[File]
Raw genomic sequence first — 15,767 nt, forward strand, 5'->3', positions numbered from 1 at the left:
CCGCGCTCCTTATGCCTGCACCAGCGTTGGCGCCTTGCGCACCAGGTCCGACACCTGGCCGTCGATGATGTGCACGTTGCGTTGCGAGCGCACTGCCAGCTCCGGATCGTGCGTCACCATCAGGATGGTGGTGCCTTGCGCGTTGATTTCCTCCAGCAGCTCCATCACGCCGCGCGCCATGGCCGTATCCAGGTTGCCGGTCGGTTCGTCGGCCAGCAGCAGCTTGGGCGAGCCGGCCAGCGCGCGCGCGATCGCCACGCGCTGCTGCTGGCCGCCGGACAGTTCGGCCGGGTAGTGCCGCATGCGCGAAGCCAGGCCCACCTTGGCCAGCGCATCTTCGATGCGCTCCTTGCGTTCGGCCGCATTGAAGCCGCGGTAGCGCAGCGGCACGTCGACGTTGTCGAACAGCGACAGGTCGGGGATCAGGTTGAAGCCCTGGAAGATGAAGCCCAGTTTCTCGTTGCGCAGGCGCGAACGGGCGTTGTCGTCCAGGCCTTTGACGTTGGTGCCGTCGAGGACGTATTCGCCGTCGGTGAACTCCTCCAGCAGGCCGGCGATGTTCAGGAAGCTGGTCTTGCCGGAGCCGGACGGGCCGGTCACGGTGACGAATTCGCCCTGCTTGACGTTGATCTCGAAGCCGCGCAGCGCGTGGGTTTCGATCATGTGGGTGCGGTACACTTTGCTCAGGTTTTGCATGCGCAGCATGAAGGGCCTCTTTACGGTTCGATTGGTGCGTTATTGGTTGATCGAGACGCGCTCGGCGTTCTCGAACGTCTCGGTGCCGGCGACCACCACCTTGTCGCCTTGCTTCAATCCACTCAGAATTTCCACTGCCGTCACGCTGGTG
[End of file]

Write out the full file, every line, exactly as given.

Raw genomic sequence first — 15,767 nt, forward strand, 5'->3', positions numbered from 1 at the left:
CCGCGCTCCTTATGCCTGCACCAGCGTTGGCGCCTTGCGCACCAGGTCCGACACCTGGCCGTCGATGATGTGCACGTTGCGTTGCGAGCGCACTGCCAGCTCCGGATCGTGCGTCACCATCAGGATGGTGGTGCCTTGCGCGTTGATTTCCTCCAGCAGCTCCATCACGCCGCGCGCCATGGCCGTATCCAGGTTGCCGGTCGGTTCGTCGGCCAGCAGCAGCTTGGGCGAGCCGGCCAGCGCGCGCGCGATCGCCACGCGCTGCTGCTGGCCGCCGGACAGTTCGGCCGGGTAGTGCCGCATGCGCGAAGCCAGGCCCACCTTGGCCAGCGCATCTTCGATGCGCTCCTTGCGTTCGGCCGCATTGAAGCCGCGGTAGCGCAGCGGCACGTCGACGTTGTCGAACAGCGACAGGTCGGGGATCAGGTTGAAGCCCTGGAAGATGAAGCCCAGTTTCTCGTTGCGCAGGCGCGAACGGGCGTTGTCGTCCAGGCCTTTGACGTTGGTGCCGTCGAGGACGTATTCGCCGTCGGTGAACTCCTCCAGCAGGCCGGCGATGTTCAGGAAGCTGGTCTTGCCGGAGCCGGACGGGCCGGTCACGGTGACGAATTCGCCCTGCTTGACGTTGATCTCGAAGCCGCGCAGCGCGTGGGTTTCGATCATGTGGGTGCGGTACACTTTGCTCAGGTTTTGCATGCGCAGCATGAAGGGCCTCTTTACGGTTCGATTGGTGCGTTATTGGTTGATCGAGACGCGCTCGGCGTTCTCGAACGTCTCGGTGCCGGCGACCACCACCTTGTCGCCTTGCTTCAATCCACTCAGAATTTCCACTGCCGTCACGCTGGTG